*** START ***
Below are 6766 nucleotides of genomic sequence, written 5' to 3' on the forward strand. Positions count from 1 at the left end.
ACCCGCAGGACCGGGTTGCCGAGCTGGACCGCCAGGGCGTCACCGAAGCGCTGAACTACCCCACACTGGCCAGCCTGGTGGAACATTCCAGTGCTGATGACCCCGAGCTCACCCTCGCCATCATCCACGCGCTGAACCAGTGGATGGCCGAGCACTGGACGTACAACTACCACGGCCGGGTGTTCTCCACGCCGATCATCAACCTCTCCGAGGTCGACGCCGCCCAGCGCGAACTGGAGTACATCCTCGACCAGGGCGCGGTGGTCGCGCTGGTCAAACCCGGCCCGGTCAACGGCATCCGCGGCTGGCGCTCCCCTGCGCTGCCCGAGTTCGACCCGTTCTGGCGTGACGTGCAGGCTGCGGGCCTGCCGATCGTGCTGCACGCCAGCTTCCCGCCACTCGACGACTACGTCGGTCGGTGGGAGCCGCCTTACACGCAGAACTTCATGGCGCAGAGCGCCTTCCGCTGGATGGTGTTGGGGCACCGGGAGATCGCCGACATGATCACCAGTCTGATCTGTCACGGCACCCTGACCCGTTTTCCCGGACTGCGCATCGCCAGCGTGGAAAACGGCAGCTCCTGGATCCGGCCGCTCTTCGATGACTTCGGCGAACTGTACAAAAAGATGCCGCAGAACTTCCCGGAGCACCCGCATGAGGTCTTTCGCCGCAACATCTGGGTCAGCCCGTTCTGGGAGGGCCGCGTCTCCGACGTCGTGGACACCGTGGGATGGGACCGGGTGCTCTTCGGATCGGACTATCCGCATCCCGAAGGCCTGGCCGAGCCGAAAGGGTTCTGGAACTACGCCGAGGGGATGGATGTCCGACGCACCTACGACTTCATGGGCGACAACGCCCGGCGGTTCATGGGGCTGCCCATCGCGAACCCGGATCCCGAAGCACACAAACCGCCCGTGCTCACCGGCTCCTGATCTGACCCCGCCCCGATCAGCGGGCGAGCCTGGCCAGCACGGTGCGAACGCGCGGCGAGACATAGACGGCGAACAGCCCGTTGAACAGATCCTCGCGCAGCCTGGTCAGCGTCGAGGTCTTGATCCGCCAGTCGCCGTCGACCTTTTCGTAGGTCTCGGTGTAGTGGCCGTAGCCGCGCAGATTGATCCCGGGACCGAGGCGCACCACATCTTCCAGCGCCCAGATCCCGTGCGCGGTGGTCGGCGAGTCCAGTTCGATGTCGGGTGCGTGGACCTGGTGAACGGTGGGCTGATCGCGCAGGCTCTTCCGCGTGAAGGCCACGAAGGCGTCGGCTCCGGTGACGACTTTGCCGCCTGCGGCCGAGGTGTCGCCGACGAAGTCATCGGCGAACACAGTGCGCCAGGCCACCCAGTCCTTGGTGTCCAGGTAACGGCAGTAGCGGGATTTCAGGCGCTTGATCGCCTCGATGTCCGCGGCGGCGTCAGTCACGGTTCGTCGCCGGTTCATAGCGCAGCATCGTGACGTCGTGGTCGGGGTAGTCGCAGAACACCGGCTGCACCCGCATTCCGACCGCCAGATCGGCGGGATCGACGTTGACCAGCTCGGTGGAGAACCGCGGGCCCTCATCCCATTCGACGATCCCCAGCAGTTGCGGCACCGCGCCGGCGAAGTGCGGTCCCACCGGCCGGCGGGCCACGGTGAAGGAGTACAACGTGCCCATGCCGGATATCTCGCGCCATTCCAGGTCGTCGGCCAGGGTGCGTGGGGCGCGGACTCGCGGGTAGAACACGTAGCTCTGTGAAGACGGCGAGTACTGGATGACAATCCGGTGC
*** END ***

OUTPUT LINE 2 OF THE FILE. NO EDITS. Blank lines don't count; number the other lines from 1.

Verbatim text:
ACCCGCAGGACCGGGTTGCCGAGCTGGACCGCCAGGGCGTCACCGAAGCGCTGAACTACCCCACACTGGCCAGCCTGGTGGAACATTCCAGTGCTGATGACCCCGAGCTCACCCTCGCCATCATCCACGCGCTGAACCAGTGGATGGCCGAGCACTGGACGTACAACTACCACGGCCGGGTGTTCTCCACGCCGATCATCAACCTCTCCGAGGTCGACGCCGCCCAGCGCGAACTGGAGTACATCCTCGACCAGGGCGCGGTGGTCGCGCTGGTCAAACCCGGCCCGGTCAACGGCATCCGCGGCTGGCGCTCCCCTGCGCTGCCCGAGTTCGACCCGTTCTGGCGTGACGTGCAGGCTGCGGGCCTGCCGATCGTGCTGCACGCCAGCTTCCCGCCACTCGACGACTACGTCGGTCGGTGGGAGCCGCCTTACACGCAGAACTTCATGGCGCAGAGCGCCTTCCGCTGGATGGTGTTGGGGCACCGGGAGATCGCCGACATGATCACCAGTCTGATCTGTCACGGCACCCTGACCCGTTTTCCCGGACTGCGCATCGCCAGCGTGGAAAACGGCAGCTCCTGGATCCGGCCGCTCTTCGATGACTTCGGCGAACTGTACAAAAAGATGCCGCAGAACTTCCCGGAGCACCCGCATGAGGTCTTTCGCCGCAACATCTGGGTCAGCCCGTTCTGGGAGGGCCGCGTCTCCGACGTCGTGGACACCGTGGGATGGGACCGGGTGCTCTTCGGATCGGACTATCCGCATCCCGAAGGCCTGGCCGAGCCGAAAGGGTTCTGGAACTACGCCGAGGGGATGGATGTCCGACGCACCTACGACTTCATGGGCGACAACGCCCGGCGGTTCATGGGGCTGCCCATCGCGAACCCGGATCCCGAAGCACACAAACCGCCCGTGCTCACCGGCTCCTGATCTGACCCCGCCCCGATCAGCGGGCGAGCCTGGCCAGCACGGTGCGAACGCGCGGCGAGACATAGACGGCGAACAGCCCGTTGAACAGATCCTCGCGCAGCCTGGTCAGCGTCGAGGTCTTGATCCGCCAGTCGCCGTCGACCTTTTCGTAGGTCTCGGTGTAGTGGCCGTAGCCGCGCAGATTGATCCCGGGACCGAGGCGCACCACATCTTCCAGCGCCCAGATCCCGTGCGCGGTGGTCGGCGAGTCCAGTTCGATGTCGGGTGCGTGGACCTGGTGAACGGTGGGCTGATCGCGCAGGCTCTTCCGCGTGAAGGCCACGAAGGCGTCGGCTCCGGTGACGACTTTGCCGCCTGCGGCCGAGGTGTCGCCGACGAAGTCATCGGCGAACACAGTGCGCCAGGCCACCCAGTCCTTGGTGTCCAGGTAACGGCAGTAGCGGGATTTCAGGCGCTTGATCGCCTCGATGTCCGCGGCGGCGTCAGTCACGGTTCGTCGCCGGTTCATAGCGCAGCATCGTGACGTCGTGGTCGGGGTAGTCGCAGAACACCGGCTGCACCCGCATTCCGACCGCCAGATCGGCGGGATCGACGTTGACCAGCTCGGTGGAGAACCGCGGGCCCTCATCCCATTCGACGATCCCCAGCAGTTGCGGCACCGCGCCGGCGAAGTGCGGTCCCACCGGCCGGCGGGCCACGGTGAAGGAGTACAACGTGCCCATGCCGGATATCTCGCGCCATTCCAGGTCGTCGGCCAGGGTGCGTGGGGCGCGGACTCGCGGGTAGAACACGTAGCTCTGTGAAGACGGCGAGTACTGGATGACAATCCGGTGC